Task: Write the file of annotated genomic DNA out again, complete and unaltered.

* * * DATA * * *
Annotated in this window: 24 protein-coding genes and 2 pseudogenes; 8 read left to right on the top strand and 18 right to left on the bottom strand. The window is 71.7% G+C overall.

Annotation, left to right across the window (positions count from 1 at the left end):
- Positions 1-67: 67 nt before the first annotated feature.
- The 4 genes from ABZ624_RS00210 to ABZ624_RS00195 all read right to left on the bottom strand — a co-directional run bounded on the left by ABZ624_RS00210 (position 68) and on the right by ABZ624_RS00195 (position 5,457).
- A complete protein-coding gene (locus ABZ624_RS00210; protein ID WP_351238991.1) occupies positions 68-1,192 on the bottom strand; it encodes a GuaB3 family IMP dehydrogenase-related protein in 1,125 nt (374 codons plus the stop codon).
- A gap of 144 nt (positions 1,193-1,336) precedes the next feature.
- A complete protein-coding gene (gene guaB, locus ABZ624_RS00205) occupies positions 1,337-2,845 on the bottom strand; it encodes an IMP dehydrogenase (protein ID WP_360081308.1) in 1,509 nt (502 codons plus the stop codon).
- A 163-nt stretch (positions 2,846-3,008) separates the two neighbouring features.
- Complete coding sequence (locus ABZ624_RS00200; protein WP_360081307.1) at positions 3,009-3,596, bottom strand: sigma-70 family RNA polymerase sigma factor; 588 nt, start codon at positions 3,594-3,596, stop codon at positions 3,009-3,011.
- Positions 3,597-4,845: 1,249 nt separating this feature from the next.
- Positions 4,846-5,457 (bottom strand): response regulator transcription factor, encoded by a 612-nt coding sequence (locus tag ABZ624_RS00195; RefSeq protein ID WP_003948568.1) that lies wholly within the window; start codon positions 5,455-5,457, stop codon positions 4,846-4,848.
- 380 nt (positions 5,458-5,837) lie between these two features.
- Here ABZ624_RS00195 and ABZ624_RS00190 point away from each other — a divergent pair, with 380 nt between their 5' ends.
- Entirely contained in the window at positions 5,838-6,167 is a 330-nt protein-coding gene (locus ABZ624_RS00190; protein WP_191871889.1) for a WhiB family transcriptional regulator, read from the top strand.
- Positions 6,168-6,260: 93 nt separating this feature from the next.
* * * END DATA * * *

Annotated in this window: 24 protein-coding genes and 2 pseudogenes; 8 read left to right on the top strand and 18 right to left on the bottom strand. The window is 71.7% G+C overall.

Annotation, left to right across the window (positions count from 1 at the left end):
- Positions 1-67: 67 nt before the first annotated feature.
- The 4 genes from ABZ624_RS00210 to ABZ624_RS00195 all read right to left on the bottom strand — a co-directional run bounded on the left by ABZ624_RS00210 (position 68) and on the right by ABZ624_RS00195 (position 5,457).
- A complete protein-coding gene (locus ABZ624_RS00210; protein ID WP_351238991.1) occupies positions 68-1,192 on the bottom strand; it encodes a GuaB3 family IMP dehydrogenase-related protein in 1,125 nt (374 codons plus the stop codon).
- A gap of 144 nt (positions 1,193-1,336) precedes the next feature.
- A complete protein-coding gene (gene guaB, locus ABZ624_RS00205) occupies positions 1,337-2,845 on the bottom strand; it encodes an IMP dehydrogenase (protein ID WP_360081308.1) in 1,509 nt (502 codons plus the stop codon).
- A 163-nt stretch (positions 2,846-3,008) separates the two neighbouring features.
- Complete coding sequence (locus ABZ624_RS00200; protein WP_360081307.1) at positions 3,009-3,596, bottom strand: sigma-70 family RNA polymerase sigma factor; 588 nt, start codon at positions 3,594-3,596, stop codon at positions 3,009-3,011.
- Positions 3,597-4,845: 1,249 nt separating this feature from the next.
- Positions 4,846-5,457 (bottom strand): response regulator transcription factor, encoded by a 612-nt coding sequence (locus tag ABZ624_RS00195; RefSeq protein ID WP_003948568.1) that lies wholly within the window; start codon positions 5,455-5,457, stop codon positions 4,846-4,848.
- 380 nt (positions 5,458-5,837) lie between these two features.
- Here ABZ624_RS00195 and ABZ624_RS00190 point away from each other — a divergent pair, with 380 nt between their 5' ends.
- Entirely contained in the window at positions 5,838-6,167 is a 330-nt protein-coding gene (locus ABZ624_RS00190; protein WP_191871889.1) for a WhiB family transcriptional regulator, read from the top strand.
- Positions 6,168-6,260: 93 nt separating this feature from the next.